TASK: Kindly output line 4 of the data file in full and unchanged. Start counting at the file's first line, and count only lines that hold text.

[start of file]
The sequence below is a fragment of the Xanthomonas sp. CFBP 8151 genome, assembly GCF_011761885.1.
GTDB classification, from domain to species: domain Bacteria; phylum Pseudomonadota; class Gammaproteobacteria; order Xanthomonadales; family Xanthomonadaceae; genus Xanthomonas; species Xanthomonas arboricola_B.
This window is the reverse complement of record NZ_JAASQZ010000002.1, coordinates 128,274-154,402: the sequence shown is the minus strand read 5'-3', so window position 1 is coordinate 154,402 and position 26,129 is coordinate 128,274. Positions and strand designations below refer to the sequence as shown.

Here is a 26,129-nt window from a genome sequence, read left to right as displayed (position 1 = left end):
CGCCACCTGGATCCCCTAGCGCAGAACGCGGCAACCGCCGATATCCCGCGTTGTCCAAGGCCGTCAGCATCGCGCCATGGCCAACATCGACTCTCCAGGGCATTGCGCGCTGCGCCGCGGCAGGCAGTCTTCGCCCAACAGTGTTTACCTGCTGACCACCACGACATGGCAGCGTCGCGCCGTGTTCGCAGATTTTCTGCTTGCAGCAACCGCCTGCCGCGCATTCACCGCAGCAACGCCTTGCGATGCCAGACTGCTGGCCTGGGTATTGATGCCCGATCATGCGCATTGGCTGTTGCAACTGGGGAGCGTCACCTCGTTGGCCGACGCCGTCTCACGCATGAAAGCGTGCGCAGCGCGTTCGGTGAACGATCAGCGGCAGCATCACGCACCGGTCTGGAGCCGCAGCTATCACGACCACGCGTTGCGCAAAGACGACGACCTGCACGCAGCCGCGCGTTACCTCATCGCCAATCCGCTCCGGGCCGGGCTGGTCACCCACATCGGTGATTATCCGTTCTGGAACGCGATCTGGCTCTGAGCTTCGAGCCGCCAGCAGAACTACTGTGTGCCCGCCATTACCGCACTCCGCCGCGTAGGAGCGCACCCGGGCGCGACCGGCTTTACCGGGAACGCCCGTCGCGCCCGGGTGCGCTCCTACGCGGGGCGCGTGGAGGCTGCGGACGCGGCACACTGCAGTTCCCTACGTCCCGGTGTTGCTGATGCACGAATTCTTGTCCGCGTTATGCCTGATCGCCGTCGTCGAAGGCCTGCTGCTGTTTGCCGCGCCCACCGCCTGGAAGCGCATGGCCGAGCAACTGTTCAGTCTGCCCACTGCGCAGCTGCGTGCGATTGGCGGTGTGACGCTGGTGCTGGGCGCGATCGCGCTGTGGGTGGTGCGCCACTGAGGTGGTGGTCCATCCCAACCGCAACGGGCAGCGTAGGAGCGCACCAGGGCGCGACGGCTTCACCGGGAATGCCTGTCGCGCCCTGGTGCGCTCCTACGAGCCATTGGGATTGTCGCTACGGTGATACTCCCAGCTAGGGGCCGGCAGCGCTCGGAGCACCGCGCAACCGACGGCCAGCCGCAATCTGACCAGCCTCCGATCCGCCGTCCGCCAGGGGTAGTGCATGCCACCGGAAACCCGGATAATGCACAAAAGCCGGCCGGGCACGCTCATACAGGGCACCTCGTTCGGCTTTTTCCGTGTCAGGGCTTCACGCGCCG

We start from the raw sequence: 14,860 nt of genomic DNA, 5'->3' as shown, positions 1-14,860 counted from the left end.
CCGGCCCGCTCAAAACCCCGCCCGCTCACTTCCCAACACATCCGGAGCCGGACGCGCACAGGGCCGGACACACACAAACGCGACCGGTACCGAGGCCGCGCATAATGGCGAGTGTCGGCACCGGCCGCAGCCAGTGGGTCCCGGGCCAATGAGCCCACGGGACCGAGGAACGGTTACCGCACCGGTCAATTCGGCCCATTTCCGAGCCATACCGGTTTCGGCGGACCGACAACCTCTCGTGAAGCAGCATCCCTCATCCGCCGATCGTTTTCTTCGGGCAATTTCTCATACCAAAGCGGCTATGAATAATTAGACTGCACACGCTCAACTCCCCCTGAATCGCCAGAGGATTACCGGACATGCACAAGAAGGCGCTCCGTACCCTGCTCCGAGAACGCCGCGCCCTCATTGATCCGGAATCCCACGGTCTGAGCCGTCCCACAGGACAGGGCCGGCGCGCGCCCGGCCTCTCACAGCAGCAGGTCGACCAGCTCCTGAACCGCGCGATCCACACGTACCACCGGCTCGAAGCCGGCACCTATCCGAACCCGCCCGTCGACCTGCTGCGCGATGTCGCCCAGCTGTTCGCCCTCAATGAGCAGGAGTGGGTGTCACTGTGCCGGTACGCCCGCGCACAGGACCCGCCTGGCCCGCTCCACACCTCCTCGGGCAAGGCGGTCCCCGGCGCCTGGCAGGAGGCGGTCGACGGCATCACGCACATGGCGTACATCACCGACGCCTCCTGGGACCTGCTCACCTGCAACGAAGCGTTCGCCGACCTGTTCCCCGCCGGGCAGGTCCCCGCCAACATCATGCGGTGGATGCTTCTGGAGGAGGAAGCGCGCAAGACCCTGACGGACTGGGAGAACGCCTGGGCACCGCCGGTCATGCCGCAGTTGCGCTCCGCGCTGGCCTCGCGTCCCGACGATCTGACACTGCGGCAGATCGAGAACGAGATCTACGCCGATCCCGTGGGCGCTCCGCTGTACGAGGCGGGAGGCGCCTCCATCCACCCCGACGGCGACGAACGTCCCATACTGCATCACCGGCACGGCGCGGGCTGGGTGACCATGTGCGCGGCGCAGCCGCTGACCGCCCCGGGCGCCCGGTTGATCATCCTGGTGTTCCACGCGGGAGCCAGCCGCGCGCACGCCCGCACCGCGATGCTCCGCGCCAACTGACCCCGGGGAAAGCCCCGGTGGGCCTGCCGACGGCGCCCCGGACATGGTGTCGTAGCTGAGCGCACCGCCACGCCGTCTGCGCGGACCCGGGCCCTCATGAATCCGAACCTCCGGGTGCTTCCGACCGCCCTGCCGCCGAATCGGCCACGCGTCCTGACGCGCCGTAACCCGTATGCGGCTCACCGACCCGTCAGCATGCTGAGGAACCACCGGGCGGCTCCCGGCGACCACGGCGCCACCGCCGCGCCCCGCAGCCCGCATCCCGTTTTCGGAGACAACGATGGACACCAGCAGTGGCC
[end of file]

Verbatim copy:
Here is a 26,129-nt window from a genome sequence, read left to right as displayed (position 1 = left end):